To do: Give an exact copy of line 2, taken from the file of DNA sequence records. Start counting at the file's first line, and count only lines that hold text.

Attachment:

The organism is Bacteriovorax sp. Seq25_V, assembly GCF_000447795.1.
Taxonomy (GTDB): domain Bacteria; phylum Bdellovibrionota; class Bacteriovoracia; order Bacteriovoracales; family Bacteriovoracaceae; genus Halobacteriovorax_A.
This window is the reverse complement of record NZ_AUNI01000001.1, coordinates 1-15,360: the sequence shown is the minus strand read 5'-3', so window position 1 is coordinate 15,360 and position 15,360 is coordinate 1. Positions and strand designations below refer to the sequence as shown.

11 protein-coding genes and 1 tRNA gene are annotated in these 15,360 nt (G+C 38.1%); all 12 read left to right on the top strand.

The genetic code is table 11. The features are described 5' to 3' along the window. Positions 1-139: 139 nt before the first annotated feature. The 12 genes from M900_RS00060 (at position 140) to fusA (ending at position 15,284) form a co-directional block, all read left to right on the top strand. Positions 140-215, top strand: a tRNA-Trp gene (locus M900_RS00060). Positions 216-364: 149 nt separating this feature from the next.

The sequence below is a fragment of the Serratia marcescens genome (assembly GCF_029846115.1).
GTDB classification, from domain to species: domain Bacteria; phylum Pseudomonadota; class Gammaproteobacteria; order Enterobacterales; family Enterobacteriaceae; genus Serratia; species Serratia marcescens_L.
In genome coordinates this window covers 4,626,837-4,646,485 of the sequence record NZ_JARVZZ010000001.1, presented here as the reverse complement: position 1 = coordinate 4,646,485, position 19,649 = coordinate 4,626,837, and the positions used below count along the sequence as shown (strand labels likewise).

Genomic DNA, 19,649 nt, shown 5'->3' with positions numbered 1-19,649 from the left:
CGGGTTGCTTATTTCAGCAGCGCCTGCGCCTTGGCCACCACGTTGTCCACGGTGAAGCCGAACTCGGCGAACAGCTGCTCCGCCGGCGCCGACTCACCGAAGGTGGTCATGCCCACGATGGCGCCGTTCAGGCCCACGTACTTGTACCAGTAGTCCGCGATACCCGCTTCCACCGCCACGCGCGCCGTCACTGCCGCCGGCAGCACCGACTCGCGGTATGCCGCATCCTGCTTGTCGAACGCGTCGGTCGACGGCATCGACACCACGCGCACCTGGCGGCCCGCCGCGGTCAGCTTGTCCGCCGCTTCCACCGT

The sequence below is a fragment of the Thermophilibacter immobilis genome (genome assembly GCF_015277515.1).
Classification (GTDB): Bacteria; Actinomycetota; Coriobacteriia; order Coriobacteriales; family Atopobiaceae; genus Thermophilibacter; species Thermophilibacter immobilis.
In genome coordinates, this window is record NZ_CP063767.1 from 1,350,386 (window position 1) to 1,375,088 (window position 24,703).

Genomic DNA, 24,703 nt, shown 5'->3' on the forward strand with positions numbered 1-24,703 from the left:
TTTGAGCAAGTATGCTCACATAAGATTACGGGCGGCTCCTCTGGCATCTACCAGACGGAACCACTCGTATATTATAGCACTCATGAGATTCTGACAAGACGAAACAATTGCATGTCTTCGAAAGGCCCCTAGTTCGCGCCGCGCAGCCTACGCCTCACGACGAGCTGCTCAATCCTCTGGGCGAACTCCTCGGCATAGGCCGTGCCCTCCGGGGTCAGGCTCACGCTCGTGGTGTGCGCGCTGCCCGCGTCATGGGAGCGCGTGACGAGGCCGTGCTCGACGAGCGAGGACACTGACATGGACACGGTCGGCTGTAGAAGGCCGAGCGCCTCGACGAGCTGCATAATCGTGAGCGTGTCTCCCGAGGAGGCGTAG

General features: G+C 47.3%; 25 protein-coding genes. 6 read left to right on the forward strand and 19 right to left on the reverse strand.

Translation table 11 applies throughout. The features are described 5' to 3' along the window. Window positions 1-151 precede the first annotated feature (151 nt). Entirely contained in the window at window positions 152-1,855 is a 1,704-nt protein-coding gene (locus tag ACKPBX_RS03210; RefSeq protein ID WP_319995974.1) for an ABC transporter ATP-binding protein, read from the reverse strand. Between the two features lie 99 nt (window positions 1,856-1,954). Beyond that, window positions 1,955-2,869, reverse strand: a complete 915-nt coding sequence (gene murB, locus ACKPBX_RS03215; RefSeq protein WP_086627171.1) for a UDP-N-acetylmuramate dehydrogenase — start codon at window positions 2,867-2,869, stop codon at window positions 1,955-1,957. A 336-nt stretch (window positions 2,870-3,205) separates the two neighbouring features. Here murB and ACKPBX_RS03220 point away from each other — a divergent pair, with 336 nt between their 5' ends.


Taxonomy (GTDB): domain Bacteria; phylum Bdellovibrionota; class Bacteriovoracia; order Bacteriovoracales; family Bacteriovoracaceae; genus Halobacteriovorax_A.